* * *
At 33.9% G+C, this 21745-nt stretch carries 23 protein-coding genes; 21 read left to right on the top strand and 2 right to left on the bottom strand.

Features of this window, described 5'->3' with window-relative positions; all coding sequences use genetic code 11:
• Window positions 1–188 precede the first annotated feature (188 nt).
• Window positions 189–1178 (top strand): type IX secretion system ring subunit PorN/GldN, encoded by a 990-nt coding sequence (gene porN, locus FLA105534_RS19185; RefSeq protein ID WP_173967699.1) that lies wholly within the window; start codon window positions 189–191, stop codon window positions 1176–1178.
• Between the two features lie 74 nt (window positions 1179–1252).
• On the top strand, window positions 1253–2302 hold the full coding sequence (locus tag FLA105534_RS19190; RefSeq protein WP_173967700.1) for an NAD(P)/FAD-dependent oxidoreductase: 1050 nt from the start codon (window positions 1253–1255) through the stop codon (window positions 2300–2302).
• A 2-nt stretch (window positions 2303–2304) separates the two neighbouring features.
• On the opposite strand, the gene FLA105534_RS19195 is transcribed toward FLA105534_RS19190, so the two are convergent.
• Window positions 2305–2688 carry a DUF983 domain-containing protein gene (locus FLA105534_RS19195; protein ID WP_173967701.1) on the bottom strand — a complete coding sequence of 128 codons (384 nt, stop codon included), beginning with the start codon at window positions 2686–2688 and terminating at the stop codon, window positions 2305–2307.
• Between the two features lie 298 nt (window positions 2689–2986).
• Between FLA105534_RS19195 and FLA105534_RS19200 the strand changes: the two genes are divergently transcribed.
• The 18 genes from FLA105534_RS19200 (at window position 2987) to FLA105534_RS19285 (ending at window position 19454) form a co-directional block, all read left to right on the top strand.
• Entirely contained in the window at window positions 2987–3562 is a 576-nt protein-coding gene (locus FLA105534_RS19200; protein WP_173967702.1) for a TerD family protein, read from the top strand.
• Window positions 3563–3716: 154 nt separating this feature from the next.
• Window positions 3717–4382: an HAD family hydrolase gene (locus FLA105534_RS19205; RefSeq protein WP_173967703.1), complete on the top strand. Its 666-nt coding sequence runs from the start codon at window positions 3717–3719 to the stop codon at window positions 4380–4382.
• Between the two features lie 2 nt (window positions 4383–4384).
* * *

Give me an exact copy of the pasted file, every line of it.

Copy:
At 33.9% G+C, this 21745-nt stretch carries 23 protein-coding genes; 21 read left to right on the top strand and 2 right to left on the bottom strand.

Features of this window, described 5'->3' with window-relative positions; all coding sequences use genetic code 11:
• Window positions 1–188 precede the first annotated feature (188 nt).
• Window positions 189–1178 (top strand): type IX secretion system ring subunit PorN/GldN, encoded by a 990-nt coding sequence (gene porN, locus FLA105534_RS19185; RefSeq protein ID WP_173967699.1) that lies wholly within the window; start codon window positions 189–191, stop codon window positions 1176–1178.
• Between the two features lie 74 nt (window positions 1179–1252).
• On the top strand, window positions 1253–2302 hold the full coding sequence (locus tag FLA105534_RS19190; RefSeq protein WP_173967700.1) for an NAD(P)/FAD-dependent oxidoreductase: 1050 nt from the start codon (window positions 1253–1255) through the stop codon (window positions 2300–2302).
• A 2-nt stretch (window positions 2303–2304) separates the two neighbouring features.
• On the opposite strand, the gene FLA105534_RS19195 is transcribed toward FLA105534_RS19190, so the two are convergent.
• Window positions 2305–2688 carry a DUF983 domain-containing protein gene (locus FLA105534_RS19195; protein ID WP_173967701.1) on the bottom strand — a complete coding sequence of 128 codons (384 nt, stop codon included), beginning with the start codon at window positions 2686–2688 and terminating at the stop codon, window positions 2305–2307.
• Between the two features lie 298 nt (window positions 2689–2986).
• Between FLA105534_RS19195 and FLA105534_RS19200 the strand changes: the two genes are divergently transcribed.
• The 18 genes from FLA105534_RS19200 (at window position 2987) to FLA105534_RS19285 (ending at window position 19454) form a co-directional block, all read left to right on the top strand.
• Entirely contained in the window at window positions 2987–3562 is a 576-nt protein-coding gene (locus FLA105534_RS19200; protein WP_173967702.1) for a TerD family protein, read from the top strand.
• Window positions 3563–3716: 154 nt separating this feature from the next.
• Window positions 3717–4382: an HAD family hydrolase gene (locus FLA105534_RS19205; RefSeq protein WP_173967703.1), complete on the top strand. Its 666-nt coding sequence runs from the start codon at window positions 3717–3719 to the stop codon at window positions 4380–4382.
• Between the two features lie 2 nt (window positions 4383–4384).